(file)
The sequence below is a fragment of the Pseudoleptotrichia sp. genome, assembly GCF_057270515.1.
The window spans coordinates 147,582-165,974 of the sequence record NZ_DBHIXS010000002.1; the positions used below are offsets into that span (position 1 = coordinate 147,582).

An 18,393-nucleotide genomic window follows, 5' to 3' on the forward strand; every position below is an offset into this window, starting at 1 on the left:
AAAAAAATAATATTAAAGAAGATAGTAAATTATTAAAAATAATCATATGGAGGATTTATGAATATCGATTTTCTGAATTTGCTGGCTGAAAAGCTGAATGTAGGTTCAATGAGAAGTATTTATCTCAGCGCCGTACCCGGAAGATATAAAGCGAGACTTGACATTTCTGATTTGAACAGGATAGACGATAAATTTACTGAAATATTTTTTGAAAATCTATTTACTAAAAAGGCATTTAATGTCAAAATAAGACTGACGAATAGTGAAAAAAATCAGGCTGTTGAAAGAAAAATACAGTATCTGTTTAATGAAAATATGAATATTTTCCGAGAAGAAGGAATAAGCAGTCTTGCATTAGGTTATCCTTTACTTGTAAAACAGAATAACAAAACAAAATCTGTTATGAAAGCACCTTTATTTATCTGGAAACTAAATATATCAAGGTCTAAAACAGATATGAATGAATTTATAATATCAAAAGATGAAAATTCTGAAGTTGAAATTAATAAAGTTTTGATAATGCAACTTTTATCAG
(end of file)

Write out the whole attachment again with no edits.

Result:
The sequence below is a fragment of the Pseudoleptotrichia sp. genome, assembly GCF_057270515.1.
The window spans coordinates 147,582-165,974 of the sequence record NZ_DBHIXS010000002.1; the positions used below are offsets into that span (position 1 = coordinate 147,582).

An 18,393-nucleotide genomic window follows, 5' to 3' on the forward strand; every position below is an offset into this window, starting at 1 on the left:
AAAAAAATAATATTAAAGAAGATAGTAAATTATTAAAAATAATCATATGGAGGATTTATGAATATCGATTTTCTGAATTTGCTGGCTGAAAAGCTGAATGTAGGTTCAATGAGAAGTATTTATCTCAGCGCCGTACCCGGAAGATATAAAGCGAGACTTGACATTTCTGATTTGAACAGGATAGACGATAAATTTACTGAAATATTTTTTGAAAATCTATTTACTAAAAAGGCATTTAATGTCAAAATAAGACTGACGAATAGTGAAAAAAATCAGGCTGTTGAAAGAAAAATACAGTATCTGTTTAATGAAAATATGAATATTTTCCGAGAAGAAGGAATAAGCAGTCTTGCATTAGGTTATCCTTTACTTGTAAAACAGAATAACAAAACAAAATCTGTTATGAAAGCACCTTTATTTATCTGGAAACTAAATATATCAAGGTCTAAAACAGATATGAATGAATTTATAATATCAAAAGATGAAAATTCTGAAGTTGAAATTAATAAAGTTTTGATAATGCAACTTTTATCAG